Delivered at B’nai Jeshurun—Yom Kippur, 5773
Until I was nearly fifty years old, I learned very little about how my parents survived what they called “the war.” I knew from a very young age that my mother, born Sarna Pinkel in 1916 Warsaw, had lost her entire family—her mother, father, and three siblings. I also knew that my father, David Weichman, born in 1912 in Demblin, Poland, had lost his parents and four of his six younger siblings. I knew that the Nazis had murdered them and millions of other Jews. Beyond that, all my parents told me was that they had been hidden by a Polish family somewhere in the countryside near Warsaw, where I was born in 1944—no names, no stories, no details.
But in 1992 I took my then seventy-six-year-old mother on a trip back to Poland—a trip she wanted to take as a last look at her hometown. My twenty-one-year-old son Noah joined us as we traveled to Warsaw and then around Eastern Europe with a group of American Jews visiting sites like Terezin and Auschwitz. Through it all, my mother showed none of the emotion or outrage of others in our group.
Finally, after dinner one night, perplexed by her stoicism, I pressed her and asked how seeing these places made her feel. My mother looked at my son, then at me, then back at him. Maybe she had a sense of transmitting a legacy to the next generation or somehow my son’s presence impelled her to open up. For suddenly she broke her long silence and announced that she wanted to tell me the truth about my birth and their survival. But first she swore us to secrecy, lest her story reach the wrong ears and lead to terrible retribution. I couldn’t imagine what she meant.
What followed bore no resemblance to the story I had known all those years. I was born not in Poland but in Kazakhstan. They had not been hidden in Poland but had fled to Russia and wound up in labor camps in Siberia. My mind reeled as I tried to absorb these shocking disclosures. I wanted to know more, but my mother could not continue.
I still don’t have all the facts. I would have to wait for other opportunities to question my parents before learning more about what really happened. Slowly, until my father died in 2002, I managed to have him draw sketches of his memories and, using them as a springboard, I extracted halting revelations. I took those bits and pieces to my mother and uncles in Israel and Australia to get their perspectives. These pieces of the puzzle enabled me to patch together a reasonable narrative. As the truth slowly emerged, I couldn’t help but wonder why it was so frightening and potentially dangerous to them to share this information. Gradually, I came to understand, and here is that story.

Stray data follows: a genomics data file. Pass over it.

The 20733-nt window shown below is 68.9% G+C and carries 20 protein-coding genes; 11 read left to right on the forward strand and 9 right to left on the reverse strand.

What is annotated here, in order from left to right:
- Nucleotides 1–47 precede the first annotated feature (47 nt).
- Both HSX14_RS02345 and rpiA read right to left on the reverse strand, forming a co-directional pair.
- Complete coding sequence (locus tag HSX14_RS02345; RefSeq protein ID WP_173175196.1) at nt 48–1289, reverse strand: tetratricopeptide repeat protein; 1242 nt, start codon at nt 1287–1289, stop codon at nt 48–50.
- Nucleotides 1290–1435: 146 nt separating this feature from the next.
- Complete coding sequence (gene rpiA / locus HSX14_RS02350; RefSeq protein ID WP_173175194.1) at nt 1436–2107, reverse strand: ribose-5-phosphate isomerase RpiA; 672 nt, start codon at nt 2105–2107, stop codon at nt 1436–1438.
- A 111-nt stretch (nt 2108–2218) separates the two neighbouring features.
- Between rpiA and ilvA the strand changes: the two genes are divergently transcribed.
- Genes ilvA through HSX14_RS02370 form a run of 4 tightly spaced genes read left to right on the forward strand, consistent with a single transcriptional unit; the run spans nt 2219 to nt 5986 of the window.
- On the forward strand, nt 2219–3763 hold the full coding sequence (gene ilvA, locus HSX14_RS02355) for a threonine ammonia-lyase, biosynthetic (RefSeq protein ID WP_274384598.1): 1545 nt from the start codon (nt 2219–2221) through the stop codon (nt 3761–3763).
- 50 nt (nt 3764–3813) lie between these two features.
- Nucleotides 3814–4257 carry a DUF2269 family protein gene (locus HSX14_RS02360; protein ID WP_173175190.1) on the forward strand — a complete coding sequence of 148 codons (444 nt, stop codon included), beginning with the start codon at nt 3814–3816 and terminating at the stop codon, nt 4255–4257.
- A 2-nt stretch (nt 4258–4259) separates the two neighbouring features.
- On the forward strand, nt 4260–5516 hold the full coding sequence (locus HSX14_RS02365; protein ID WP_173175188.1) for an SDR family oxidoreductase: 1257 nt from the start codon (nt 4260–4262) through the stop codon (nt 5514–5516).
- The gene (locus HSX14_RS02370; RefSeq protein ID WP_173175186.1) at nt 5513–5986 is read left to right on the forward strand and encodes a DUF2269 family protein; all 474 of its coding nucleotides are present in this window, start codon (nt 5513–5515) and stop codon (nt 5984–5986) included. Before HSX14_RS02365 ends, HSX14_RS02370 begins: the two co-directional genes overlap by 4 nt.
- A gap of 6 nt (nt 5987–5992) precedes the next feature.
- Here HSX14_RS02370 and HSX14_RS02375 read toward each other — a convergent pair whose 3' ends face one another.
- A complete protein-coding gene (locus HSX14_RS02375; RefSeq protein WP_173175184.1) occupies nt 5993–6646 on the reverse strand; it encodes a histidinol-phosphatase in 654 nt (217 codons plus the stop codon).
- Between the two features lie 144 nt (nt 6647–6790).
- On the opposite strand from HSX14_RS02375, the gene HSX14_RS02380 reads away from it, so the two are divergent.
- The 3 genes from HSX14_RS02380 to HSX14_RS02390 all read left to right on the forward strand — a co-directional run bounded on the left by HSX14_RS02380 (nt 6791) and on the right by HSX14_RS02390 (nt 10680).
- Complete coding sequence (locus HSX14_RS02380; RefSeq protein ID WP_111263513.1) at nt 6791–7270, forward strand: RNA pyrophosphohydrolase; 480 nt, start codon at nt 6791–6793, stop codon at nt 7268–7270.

My parents were married in Warsaw on Lag B’Omer, May 7, 1939. My father, David, who, as I said, came from Demblin some 100 km southeast of Warsaw, had escaped his intended fate as a tailor to become an artist. Mostly self-taught, he made a living from such commercial work as signs and advertisements, political cartoons for the Yiddish press, and set designs for the Jewish theatre. My mother, Sarna, was an excellent student who had completed her matura and been admitted to a university program in mathematics. To support herself, she tutored and did knitting and crocheting. They met when my father needed a sweater and was referred to her.
On September 1, less than four months after their wedding, the Nazi war machine drove into Poland and quickly conquered it. As the invasion began, the young men of military age were ordered by Polish authorities to leave the city and regroup on the outskirts, possibly to stage a counterattack. David and his friends left the city, as did my mother’s two brothers, Kuba and Heniek, but it quickly became clear that no defense would be made, and everyone returned home.
David and his friend Shimon were convinced that they should leave Warsaw and Poland. They went to Bialystock, then in Russia, to check on their prospects. They returned to Warsaw determined to flee and to convince others to do the same. But my mother’s parents were not swayed. Jews had seen such troubles before and survived. They would stay where they were until things improved. Their family would stay together and be fine.
I can only try to imagine my mother’s dilemma. Should this twenty-three-year-old leave the life she knew and the people she loved on the advice of her new husband? Or should she defy him and stay behind? Was the danger as great as her husband thought, or would it all blow over as her father said? She made her choice, staying behind just long enough to abort a pregnancy that would have greatly complicated her escape, and then journeyed alone to join her husband in Bialystock.